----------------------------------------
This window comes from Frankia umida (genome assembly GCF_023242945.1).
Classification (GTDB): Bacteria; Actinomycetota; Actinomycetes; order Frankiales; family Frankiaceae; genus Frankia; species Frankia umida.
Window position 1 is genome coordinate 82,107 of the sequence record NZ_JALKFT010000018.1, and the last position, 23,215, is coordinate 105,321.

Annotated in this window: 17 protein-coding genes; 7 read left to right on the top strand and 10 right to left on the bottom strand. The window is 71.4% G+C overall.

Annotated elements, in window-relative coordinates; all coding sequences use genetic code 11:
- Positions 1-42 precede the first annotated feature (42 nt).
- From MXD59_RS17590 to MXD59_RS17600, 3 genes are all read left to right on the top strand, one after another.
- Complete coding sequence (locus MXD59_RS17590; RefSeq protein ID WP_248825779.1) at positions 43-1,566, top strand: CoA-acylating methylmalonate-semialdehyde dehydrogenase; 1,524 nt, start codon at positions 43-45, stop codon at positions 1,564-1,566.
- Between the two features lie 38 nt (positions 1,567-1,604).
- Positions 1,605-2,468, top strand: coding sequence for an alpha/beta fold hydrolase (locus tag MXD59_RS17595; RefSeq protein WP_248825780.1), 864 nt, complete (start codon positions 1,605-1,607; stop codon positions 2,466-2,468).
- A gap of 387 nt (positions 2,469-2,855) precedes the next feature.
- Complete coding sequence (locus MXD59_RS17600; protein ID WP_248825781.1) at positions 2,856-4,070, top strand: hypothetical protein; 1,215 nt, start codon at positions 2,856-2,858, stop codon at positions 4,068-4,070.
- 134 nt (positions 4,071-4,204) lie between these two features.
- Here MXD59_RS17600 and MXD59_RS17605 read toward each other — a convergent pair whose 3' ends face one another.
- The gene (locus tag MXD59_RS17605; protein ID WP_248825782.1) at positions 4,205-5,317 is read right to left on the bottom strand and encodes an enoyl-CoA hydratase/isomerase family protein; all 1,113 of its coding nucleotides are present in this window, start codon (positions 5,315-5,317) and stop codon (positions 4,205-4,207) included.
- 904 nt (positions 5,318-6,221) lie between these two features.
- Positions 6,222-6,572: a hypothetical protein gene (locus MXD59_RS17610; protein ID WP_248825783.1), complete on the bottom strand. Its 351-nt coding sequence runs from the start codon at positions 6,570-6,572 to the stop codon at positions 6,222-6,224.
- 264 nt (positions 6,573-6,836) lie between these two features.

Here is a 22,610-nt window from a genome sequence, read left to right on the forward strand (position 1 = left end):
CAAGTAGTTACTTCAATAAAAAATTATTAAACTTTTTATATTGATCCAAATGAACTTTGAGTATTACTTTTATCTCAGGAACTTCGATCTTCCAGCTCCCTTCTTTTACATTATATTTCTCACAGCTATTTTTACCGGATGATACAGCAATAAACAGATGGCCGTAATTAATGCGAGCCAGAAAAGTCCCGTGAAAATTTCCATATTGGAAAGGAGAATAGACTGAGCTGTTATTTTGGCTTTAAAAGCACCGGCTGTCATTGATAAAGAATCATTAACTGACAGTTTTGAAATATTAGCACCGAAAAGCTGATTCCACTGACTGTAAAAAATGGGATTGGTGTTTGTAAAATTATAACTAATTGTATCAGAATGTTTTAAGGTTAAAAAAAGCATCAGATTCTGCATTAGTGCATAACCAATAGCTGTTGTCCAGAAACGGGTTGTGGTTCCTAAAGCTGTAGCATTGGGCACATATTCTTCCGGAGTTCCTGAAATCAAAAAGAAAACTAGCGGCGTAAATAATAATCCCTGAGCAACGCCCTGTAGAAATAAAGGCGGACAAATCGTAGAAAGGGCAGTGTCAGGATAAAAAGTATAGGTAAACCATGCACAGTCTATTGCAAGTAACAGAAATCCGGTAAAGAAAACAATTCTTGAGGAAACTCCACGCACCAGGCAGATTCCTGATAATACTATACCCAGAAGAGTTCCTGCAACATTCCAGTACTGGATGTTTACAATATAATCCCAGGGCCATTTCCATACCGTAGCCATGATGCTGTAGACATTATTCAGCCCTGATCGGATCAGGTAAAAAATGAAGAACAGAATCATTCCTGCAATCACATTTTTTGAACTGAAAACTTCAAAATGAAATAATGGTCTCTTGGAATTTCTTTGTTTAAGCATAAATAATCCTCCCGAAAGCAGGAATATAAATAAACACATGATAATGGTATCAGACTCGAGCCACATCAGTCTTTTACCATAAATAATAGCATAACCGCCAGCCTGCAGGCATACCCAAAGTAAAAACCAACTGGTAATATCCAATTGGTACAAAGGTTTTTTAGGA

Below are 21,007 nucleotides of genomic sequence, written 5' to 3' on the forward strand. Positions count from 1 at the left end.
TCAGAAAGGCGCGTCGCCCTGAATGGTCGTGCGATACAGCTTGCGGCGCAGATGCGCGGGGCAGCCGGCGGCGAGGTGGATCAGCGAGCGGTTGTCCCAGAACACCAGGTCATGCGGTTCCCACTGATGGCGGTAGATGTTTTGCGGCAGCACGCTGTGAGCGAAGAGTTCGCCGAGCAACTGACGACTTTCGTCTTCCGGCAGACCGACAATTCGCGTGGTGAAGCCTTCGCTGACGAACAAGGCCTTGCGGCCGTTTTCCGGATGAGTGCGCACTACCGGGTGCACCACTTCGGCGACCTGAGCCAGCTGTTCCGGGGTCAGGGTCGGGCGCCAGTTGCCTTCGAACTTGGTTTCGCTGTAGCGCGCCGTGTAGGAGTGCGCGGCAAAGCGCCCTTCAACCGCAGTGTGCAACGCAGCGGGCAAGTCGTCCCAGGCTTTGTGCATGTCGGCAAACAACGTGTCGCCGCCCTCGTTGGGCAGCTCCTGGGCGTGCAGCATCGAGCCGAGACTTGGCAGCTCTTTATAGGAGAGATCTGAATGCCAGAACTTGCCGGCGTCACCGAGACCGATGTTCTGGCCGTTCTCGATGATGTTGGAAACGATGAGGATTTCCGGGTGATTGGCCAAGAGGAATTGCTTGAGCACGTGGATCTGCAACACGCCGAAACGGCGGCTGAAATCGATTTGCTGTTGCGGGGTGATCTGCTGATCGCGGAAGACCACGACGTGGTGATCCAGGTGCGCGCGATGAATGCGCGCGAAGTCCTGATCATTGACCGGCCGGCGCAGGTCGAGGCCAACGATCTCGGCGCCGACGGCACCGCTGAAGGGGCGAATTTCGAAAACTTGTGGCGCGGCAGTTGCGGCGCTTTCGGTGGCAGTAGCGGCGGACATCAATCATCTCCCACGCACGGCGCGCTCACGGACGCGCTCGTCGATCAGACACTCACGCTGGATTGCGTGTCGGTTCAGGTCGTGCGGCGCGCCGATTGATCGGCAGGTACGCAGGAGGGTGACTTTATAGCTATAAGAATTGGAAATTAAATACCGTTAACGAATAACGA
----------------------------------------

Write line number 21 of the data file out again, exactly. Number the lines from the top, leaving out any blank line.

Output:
Below are 21,007 nucleotides of genomic sequence, written 5' to 3' on the forward strand. Positions count from 1 at the left end.